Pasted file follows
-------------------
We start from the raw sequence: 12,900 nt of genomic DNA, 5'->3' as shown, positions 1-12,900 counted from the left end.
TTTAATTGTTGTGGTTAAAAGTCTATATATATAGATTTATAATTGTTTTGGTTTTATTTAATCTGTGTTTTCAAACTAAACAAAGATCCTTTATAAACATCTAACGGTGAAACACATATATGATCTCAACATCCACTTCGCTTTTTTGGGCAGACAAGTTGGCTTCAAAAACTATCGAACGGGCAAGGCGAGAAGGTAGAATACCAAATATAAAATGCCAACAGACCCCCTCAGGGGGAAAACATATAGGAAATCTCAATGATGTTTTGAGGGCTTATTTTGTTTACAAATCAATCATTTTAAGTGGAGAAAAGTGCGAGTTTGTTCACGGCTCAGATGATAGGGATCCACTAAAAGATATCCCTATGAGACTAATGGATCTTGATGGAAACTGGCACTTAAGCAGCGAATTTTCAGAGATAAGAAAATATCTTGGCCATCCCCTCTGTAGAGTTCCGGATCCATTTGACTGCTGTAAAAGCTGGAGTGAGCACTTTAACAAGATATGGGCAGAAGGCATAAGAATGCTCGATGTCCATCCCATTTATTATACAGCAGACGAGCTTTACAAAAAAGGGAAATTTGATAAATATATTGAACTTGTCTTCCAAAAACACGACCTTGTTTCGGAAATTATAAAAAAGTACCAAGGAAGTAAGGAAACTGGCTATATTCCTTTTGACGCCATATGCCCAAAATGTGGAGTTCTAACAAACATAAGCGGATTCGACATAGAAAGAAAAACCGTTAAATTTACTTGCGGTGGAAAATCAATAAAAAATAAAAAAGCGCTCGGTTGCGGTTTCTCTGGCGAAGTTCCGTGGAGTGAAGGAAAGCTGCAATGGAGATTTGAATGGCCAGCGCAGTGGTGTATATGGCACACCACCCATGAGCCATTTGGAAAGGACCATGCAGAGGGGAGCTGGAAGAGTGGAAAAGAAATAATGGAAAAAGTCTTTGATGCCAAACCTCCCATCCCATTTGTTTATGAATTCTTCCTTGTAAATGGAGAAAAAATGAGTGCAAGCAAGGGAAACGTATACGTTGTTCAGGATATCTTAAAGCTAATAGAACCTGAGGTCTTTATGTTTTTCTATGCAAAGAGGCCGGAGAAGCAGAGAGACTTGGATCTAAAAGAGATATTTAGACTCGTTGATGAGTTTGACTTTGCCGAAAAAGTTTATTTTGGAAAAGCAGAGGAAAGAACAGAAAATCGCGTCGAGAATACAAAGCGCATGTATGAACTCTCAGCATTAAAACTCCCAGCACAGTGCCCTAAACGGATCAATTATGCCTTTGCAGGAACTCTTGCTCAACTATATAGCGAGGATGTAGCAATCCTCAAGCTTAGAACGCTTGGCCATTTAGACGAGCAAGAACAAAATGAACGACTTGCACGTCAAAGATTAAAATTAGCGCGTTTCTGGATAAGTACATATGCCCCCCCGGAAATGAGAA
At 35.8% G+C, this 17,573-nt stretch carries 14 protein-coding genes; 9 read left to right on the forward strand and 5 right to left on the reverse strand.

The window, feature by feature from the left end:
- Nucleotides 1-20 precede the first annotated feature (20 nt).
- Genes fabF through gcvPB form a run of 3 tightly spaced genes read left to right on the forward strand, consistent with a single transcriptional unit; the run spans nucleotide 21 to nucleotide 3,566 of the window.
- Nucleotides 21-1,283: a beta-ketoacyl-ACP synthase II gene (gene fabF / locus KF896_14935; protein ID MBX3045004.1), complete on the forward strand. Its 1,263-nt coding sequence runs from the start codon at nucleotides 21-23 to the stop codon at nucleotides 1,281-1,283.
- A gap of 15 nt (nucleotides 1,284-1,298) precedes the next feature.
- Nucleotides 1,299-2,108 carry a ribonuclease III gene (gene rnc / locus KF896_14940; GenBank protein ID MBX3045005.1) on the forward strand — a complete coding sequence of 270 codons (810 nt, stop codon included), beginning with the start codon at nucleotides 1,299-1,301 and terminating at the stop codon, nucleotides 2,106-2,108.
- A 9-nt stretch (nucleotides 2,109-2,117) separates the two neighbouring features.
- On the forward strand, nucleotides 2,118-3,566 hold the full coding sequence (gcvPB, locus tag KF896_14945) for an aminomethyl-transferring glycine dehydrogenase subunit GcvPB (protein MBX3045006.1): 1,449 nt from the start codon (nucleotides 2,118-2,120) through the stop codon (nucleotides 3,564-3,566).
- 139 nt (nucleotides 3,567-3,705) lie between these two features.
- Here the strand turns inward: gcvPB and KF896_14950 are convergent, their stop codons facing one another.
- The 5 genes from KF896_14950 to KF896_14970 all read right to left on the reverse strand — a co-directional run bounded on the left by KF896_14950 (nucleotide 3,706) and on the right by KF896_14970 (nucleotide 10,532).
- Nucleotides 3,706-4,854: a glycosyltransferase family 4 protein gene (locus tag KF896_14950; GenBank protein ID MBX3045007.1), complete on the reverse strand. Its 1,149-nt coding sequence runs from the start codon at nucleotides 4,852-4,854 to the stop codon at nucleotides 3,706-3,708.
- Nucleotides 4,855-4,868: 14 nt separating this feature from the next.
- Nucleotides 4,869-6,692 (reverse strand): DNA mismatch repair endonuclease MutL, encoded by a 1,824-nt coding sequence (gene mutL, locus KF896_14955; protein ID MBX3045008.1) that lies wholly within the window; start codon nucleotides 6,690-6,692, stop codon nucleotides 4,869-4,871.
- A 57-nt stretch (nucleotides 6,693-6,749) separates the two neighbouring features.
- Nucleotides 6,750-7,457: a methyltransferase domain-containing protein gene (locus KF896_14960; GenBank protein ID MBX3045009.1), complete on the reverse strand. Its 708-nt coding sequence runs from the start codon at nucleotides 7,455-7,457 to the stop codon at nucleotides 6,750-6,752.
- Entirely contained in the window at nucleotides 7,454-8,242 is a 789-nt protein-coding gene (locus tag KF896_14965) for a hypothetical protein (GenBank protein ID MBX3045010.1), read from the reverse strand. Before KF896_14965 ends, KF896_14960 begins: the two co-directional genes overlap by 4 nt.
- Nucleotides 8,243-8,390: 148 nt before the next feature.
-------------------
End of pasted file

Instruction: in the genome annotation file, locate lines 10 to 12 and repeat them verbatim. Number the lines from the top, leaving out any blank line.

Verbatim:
- A 9-nt stretch (nucleotides 2,109-2,117) separates the two neighbouring features.
- On the forward strand, nucleotides 2,118-3,566 hold the full coding sequence (gcvPB, locus tag KF896_14945) for an aminomethyl-transferring glycine dehydrogenase subunit GcvPB (protein MBX3045006.1): 1,449 nt from the start codon (nucleotides 2,118-2,120) through the stop codon (nucleotides 3,564-3,566).
- 139 nt (nucleotides 3,567-3,705) lie between these two features.